The Let Down

Henry honked the horn repeatedly in the driveway, letting Julia know he had arrived home from work.

He stayed in the car because he was there to pick her up for what she assumed would be a hot date.

“I hate it when he honks the horn,” she exclaimed as she looked herself over once more in the heirloom full-length mirror that was once belonged to her Madear.

She sprayed her Good Girl perfume by Caroline Herrera once more as she prepared to walk out and lock the front door.

She mentioned how she felt about him pressing in on the horn to get her attention when she got in the shiny red Mustang with the pipes blaring.

However, deciding not to nag about it.

Instead, she said, “how was your day?”

Henry never even acknowledged her attempt at small talk. He had been going through a midlife crisis lately. He changed how he dressed, bought a new sports coupe, and started spending many late nights at the office.

Tonight, she assumed things would go back to normal finally since he had planned their date night. The cigar smoke mixed with his Cool Water cologne lingered in the air on the ride to the restaurant. It was a hot summer night, so he had the top down. Her dress clung to the new black Italian leather seats in the coupe as she seated herself gracefully with her new red bodycon dress, careful not to expose her unmentionables.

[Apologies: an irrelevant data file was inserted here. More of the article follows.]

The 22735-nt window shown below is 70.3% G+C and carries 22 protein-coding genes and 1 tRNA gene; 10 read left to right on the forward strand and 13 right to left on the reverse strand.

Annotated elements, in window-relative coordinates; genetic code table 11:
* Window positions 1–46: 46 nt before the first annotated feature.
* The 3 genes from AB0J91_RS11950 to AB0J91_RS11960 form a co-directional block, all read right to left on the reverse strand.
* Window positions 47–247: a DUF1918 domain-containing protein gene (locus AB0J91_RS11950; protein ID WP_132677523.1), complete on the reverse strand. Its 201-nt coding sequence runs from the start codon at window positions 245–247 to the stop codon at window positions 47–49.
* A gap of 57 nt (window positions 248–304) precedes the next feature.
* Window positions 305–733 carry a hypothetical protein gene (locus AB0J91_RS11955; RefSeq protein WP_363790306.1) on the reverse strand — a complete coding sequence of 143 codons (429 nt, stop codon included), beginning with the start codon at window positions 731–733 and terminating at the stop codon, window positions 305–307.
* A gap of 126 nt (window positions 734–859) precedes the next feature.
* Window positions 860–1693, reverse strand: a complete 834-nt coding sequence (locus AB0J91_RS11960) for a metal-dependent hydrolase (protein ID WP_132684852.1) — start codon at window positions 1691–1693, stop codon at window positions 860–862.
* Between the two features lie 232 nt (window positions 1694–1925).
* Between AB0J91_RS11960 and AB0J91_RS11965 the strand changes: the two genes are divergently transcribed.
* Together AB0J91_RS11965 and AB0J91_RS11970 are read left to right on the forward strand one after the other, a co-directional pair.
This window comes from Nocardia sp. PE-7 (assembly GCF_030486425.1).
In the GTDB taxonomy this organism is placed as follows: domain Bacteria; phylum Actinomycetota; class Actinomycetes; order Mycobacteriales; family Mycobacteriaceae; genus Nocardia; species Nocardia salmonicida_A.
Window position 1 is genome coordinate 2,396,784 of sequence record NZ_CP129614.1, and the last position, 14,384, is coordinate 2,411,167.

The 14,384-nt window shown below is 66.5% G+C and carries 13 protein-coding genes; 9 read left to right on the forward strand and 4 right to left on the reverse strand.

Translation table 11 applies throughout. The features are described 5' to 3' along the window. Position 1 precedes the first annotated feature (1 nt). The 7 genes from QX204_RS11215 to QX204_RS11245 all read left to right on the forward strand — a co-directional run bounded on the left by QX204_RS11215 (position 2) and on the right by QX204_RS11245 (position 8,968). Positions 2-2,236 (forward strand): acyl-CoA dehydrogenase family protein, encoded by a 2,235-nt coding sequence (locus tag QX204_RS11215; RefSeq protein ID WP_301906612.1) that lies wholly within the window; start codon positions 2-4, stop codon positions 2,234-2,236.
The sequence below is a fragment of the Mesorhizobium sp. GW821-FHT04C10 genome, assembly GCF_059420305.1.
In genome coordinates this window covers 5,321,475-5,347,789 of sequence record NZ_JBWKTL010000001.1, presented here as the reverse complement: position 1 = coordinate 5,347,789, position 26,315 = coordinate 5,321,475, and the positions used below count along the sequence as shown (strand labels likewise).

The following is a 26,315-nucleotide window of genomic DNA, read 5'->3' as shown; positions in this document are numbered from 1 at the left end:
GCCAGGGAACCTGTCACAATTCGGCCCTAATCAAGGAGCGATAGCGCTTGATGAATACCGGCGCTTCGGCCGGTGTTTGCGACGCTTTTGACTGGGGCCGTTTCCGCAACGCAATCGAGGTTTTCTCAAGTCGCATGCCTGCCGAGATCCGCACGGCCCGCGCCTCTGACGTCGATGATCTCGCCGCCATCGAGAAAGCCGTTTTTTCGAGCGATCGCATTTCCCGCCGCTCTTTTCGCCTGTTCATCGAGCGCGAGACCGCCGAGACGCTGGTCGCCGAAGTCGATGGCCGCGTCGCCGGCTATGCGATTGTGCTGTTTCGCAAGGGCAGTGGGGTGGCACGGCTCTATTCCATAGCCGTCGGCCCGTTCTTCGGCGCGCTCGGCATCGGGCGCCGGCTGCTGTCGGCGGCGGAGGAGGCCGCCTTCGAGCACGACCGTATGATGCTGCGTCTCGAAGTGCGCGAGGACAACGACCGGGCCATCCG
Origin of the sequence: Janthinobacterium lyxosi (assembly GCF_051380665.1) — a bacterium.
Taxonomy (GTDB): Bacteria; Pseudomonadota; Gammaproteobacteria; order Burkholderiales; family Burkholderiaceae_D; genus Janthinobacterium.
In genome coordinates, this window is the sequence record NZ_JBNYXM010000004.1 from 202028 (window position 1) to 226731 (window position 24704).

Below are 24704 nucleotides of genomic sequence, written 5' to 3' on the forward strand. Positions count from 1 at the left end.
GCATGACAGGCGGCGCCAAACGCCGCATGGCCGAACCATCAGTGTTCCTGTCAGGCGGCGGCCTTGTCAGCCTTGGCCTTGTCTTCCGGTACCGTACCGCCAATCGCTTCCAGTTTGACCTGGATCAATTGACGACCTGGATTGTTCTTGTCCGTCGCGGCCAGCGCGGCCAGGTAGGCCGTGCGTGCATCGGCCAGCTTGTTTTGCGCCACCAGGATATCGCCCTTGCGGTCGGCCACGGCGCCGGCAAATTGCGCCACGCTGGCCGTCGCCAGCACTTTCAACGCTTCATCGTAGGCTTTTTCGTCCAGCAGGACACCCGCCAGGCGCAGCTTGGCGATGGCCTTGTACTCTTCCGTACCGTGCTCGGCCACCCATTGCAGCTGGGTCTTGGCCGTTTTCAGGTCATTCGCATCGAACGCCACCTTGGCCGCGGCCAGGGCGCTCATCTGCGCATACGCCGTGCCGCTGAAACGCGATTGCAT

The drive over to the restaurant in silent and uneventful, Henry’s mind wondered about all the things he had to do once dinner was over as they listened to “Juicy” by Notorious B.I.G.

Julia was quiet because when she spoke to Henry lately, she said the wrong thing in his eyes every time.

Julia did not want to ruin the mood, and Henry had other things on his mind. They arrive at the restaurant, the waiter seats them, and they place their dinner order.

Henry starts daydreaming about Stacy, and before dinner arrives, he blurts out, “I want a divorce.”

Julia looks as if she has just found out her best friend died. Tears well up in her eyes, but she does not cry or ask why. She is eerily silent.

Henry goes on and says. “We have not had sex in months. I have met someone, and she is pregnant with the child you could never give me. I plan to marry her once our divorce is over. You can keep the house and the car. Just sign here.”

Julia looks around and realizes he brought her to The Olive Garden to prevent her from making a scene. She recognizes a few people who are watching them closely and awaiting her reaction.

She finally opens her mouth as the waiter arrives with their food. All she says is, “Check, please, may we have to-go plates. Excuse me, may I have a to-go plate.”

She reaches for her phone and orders an Uber to ride home separately. She needs time to think.

The End.

Author Ashley Shawntae Nicholson currently lives in Mobile, Alabama. She has three children, Honesty, Dante, and Lykendall. And two fur babies Bambi and Dash. She graduates from Full Sail University with an undergraduate degree in Creative Writing in Spring 2021. She runs her own small business and works as a consultant for a Fortune 500 Company.

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